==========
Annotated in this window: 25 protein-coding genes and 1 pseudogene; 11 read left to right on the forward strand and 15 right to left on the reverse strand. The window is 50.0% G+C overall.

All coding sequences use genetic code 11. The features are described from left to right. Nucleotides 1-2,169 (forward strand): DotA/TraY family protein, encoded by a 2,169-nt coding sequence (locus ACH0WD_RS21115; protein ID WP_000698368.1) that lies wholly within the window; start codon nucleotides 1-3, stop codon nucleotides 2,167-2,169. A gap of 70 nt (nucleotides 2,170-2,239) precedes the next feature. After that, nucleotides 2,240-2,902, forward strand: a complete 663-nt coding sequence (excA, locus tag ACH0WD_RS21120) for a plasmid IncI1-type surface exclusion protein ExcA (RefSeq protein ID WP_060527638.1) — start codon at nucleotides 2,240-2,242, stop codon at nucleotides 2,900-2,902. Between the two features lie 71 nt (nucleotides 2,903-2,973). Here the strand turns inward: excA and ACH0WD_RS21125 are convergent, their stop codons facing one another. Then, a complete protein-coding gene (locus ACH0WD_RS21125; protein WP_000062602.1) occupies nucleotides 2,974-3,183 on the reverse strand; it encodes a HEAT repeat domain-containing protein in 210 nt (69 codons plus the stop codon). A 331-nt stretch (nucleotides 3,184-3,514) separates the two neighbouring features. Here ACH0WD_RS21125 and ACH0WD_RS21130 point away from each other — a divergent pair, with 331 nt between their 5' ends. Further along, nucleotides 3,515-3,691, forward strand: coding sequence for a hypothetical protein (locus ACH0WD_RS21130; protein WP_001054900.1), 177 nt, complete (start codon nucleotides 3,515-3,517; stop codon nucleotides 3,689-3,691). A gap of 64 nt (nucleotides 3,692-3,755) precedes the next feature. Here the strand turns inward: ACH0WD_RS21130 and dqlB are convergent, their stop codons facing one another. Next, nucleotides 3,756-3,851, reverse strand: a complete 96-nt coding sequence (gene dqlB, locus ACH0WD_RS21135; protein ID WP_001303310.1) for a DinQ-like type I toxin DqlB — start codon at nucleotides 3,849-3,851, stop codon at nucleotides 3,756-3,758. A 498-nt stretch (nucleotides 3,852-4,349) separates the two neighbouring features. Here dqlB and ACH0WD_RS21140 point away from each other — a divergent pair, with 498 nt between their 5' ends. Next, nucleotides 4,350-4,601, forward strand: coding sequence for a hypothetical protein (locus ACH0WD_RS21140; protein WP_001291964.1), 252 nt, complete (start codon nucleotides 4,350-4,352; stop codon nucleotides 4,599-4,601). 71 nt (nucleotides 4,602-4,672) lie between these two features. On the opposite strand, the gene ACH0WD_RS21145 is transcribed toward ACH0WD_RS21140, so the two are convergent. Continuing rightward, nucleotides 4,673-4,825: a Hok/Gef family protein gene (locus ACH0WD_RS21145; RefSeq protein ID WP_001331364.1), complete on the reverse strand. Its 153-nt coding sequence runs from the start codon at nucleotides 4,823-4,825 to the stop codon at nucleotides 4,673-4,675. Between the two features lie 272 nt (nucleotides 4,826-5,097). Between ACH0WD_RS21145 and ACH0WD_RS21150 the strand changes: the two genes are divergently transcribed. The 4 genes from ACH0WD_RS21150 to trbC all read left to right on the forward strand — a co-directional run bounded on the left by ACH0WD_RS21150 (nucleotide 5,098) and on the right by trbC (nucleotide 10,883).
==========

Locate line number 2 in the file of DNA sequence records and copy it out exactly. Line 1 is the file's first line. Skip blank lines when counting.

All coding sequences use genetic code 11. The features are described from left to right. Nucleotides 1-2,169 (forward strand): DotA/TraY family protein, encoded by a 2,169-nt coding sequence (locus ACH0WD_RS21115; protein ID WP_000698368.1) that lies wholly within the window; start codon nucleotides 1-3, stop codon nucleotides 2,167-2,169. A gap of 70 nt (nucleotides 2,170-2,239) precedes the next feature. After that, nucleotides 2,240-2,902, forward strand: a complete 663-nt coding sequence (excA, locus tag ACH0WD_RS21120) for a plasmid IncI1-type surface exclusion protein ExcA (RefSeq protein ID WP_060527638.1) — start codon at nucleotides 2,240-2,242, stop codon at nucleotides 2,900-2,902. Between the two features lie 71 nt (nucleotides 2,903-2,973). Here the strand turns inward: excA and ACH0WD_RS21125 are convergent, their stop codons facing one another. Then, a complete protein-coding gene (locus ACH0WD_RS21125; protein WP_000062602.1) occupies nucleotides 2,974-3,183 on the reverse strand; it encodes a HEAT repeat domain-containing protein in 210 nt (69 codons plus the stop codon). A 331-nt stretch (nucleotides 3,184-3,514) separates the two neighbouring features. Here ACH0WD_RS21125 and ACH0WD_RS21130 point away from each other — a divergent pair, with 331 nt between their 5' ends. Further along, nucleotides 3,515-3,691, forward strand: coding sequence for a hypothetical protein (locus ACH0WD_RS21130; protein WP_001054900.1), 177 nt, complete (start codon nucleotides 3,515-3,517; stop codon nucleotides 3,689-3,691). A gap of 64 nt (nucleotides 3,692-3,755) precedes the next feature. Here the strand turns inward: ACH0WD_RS21130 and dqlB are convergent, their stop codons facing one another. Next, nucleotides 3,756-3,851, reverse strand: a complete 96-nt coding sequence (gene dqlB, locus ACH0WD_RS21135; protein ID WP_001303310.1) for a DinQ-like type I toxin DqlB — start codon at nucleotides 3,849-3,851, stop codon at nucleotides 3,756-3,758. A 498-nt stretch (nucleotides 3,852-4,349) separates the two neighbouring features. Here dqlB and ACH0WD_RS21140 point away from each other — a divergent pair, with 498 nt between their 5' ends. Next, nucleotides 4,350-4,601, forward strand: coding sequence for a hypothetical protein (locus ACH0WD_RS21140; protein WP_001291964.1), 252 nt, complete (start codon nucleotides 4,350-4,352; stop codon nucleotides 4,599-4,601). 71 nt (nucleotides 4,602-4,672) lie between these two features. On the opposite strand, the gene ACH0WD_RS21145 is transcribed toward ACH0WD_RS21140, so the two are convergent. Continuing rightward, nucleotides 4,673-4,825: a Hok/Gef family protein gene (locus ACH0WD_RS21145; RefSeq protein ID WP_001331364.1), complete on the reverse strand. Its 153-nt coding sequence runs from the start codon at nucleotides 4,823-4,825 to the stop codon at nucleotides 4,673-4,675. Between the two features lie 272 nt (nucleotides 4,826-5,097). Between ACH0WD_RS21145 and ACH0WD_RS21150 the strand changes: the two genes are divergently transcribed. The 4 genes from ACH0WD_RS21150 to trbC all read left to right on the forward strand — a co-directional run bounded on the left by ACH0WD_RS21150 (nucleotide 5,098) and on the right by trbC (nucleotide 10,883).